61 Years ago today: On 17 March 1960 a Northwest Orient Lockheed L-188 Electra crashed near Cannelton, IN following an in-flight wing separation, killing all 63 occupants.

Date:Thursday 17 March 1960
Type:Silhouette image of generic L188 model; specific model in this crash may look slightly different
Lockheed L-188C Electra
Operator:Northwest Orient Airlines
C/n / msn:1057
First flight:1959-07-01 (9 months)
Total airframe hrs:1786
Engines:Allison 501-D13
Crew:Fatalities: 6 / Occupants: 6
Passengers:Fatalities: 57 / Occupants: 57
Total:Fatalities: 63 / Occupants: 63
Aircraft damage:Destroyed
Aircraft fate:Written off (damaged beyond repair)
Location:9 km (5.6 mls) NE of Cannelton, IN (   United States of America)
Phase:En route (ENR)
Nature:Domestic Scheduled Passenger
Departure airport:Chicago-Midway Airport, IL (MDW/KMDW), United States of America
Destination airport:Miami International Airport, FL (MIA/KMIA), United States of America

Northwest Orient Airlines Flight 710, was a scheduled service from Minneapolis (MSP) to Chicago (MDW) and Miami (MIA).
The Lockheed L-188C Electra departed Minneapolis at 12:51 and arrived at Chicago-Midway Airport at 13:55.

During the short time the aircraft was on the ground at Chicago, approximately 30 minutes, it was refueled and prepared for continuation of the flight to Miami. The flight took off from Midway Airport at 14:38.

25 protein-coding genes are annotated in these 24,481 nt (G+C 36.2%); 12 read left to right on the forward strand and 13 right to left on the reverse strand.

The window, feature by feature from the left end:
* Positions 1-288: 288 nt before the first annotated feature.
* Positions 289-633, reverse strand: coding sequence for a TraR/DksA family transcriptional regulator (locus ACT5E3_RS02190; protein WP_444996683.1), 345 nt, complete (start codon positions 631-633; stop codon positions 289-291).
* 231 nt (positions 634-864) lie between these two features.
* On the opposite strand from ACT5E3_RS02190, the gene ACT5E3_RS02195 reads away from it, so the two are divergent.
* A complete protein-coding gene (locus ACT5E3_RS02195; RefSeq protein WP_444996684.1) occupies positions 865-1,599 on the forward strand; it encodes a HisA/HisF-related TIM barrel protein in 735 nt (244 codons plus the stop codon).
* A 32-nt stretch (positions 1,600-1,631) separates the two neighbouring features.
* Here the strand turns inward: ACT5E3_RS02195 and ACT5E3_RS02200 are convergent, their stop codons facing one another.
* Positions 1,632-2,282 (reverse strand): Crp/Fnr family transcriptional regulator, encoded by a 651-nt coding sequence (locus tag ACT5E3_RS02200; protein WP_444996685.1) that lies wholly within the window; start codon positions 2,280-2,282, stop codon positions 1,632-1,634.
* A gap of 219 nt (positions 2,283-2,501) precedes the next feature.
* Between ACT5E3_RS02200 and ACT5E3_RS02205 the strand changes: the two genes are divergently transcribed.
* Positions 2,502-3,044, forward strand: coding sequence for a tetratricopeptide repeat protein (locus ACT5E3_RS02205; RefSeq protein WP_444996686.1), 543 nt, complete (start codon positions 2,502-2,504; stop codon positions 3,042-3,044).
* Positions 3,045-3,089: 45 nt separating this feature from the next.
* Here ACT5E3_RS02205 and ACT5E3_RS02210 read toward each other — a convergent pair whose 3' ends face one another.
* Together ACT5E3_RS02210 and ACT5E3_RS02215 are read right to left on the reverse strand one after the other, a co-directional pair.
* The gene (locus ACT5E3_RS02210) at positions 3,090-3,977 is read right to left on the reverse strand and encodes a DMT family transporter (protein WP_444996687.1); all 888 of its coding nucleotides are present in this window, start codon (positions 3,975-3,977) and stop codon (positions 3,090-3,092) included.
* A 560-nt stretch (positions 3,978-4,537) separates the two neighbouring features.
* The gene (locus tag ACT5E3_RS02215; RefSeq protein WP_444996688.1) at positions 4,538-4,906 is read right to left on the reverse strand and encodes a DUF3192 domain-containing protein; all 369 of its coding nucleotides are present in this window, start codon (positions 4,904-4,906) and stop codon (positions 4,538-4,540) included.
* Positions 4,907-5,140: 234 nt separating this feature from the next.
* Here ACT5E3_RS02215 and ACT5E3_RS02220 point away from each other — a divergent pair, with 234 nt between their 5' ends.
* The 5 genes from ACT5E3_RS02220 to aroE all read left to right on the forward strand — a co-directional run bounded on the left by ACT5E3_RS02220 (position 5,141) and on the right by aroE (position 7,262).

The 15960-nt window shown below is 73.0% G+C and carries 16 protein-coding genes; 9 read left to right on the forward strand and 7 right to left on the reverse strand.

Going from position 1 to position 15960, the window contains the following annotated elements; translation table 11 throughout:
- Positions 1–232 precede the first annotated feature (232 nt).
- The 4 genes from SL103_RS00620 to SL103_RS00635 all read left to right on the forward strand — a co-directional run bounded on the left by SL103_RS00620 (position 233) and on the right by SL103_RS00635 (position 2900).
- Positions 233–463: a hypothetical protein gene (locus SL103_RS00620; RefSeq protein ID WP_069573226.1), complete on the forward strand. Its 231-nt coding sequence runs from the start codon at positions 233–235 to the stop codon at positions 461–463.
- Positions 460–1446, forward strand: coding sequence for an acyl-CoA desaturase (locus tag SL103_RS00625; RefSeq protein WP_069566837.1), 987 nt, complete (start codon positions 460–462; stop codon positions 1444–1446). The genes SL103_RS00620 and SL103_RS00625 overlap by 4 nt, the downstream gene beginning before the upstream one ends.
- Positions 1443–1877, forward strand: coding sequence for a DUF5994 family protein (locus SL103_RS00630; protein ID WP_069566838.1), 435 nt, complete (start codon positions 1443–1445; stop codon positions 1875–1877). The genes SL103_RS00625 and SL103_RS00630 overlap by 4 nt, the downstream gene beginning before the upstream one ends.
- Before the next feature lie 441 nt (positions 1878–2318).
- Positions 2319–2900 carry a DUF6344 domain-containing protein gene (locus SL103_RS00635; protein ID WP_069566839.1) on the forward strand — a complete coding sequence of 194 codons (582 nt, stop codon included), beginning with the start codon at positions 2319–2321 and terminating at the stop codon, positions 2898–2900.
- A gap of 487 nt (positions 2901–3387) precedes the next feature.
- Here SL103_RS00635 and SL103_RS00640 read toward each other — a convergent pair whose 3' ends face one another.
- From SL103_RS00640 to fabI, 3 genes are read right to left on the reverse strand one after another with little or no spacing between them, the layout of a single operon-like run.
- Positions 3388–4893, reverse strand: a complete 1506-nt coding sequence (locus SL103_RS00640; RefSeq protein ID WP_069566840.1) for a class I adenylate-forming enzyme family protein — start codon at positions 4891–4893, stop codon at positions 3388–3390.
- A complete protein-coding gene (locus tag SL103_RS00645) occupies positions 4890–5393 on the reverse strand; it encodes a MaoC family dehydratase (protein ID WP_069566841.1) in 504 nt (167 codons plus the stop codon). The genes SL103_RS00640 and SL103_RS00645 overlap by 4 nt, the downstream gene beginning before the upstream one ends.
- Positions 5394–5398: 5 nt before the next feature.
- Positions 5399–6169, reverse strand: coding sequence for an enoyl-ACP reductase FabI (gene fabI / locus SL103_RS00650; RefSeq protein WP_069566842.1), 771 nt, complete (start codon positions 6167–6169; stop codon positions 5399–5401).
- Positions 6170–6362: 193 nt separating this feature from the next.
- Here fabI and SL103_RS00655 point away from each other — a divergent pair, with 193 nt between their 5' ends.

At 15:13, Flight 710 reported over Scotland, Indiana, maintaining 18000 feet and estimating Bowling Green, Kentucky, at 15:35. This was the last radio contact with the flight.

At 15:25 the outboard engines and engine support structures, the complete right wing, and the outer portions of the left wing and ailerons separated in flight. The aircraft crashed out of control.

Probable Cause:

PROBABLE CAUSE: “The Board determines that the probable cause of this accident was the separation of the right wing in flight due to flutter induced by oscillations of the outboard nacelles. Contributing factors were a reduced stiffness of the structure and the entry of the aircraft into an area of severe clear air turbulence. “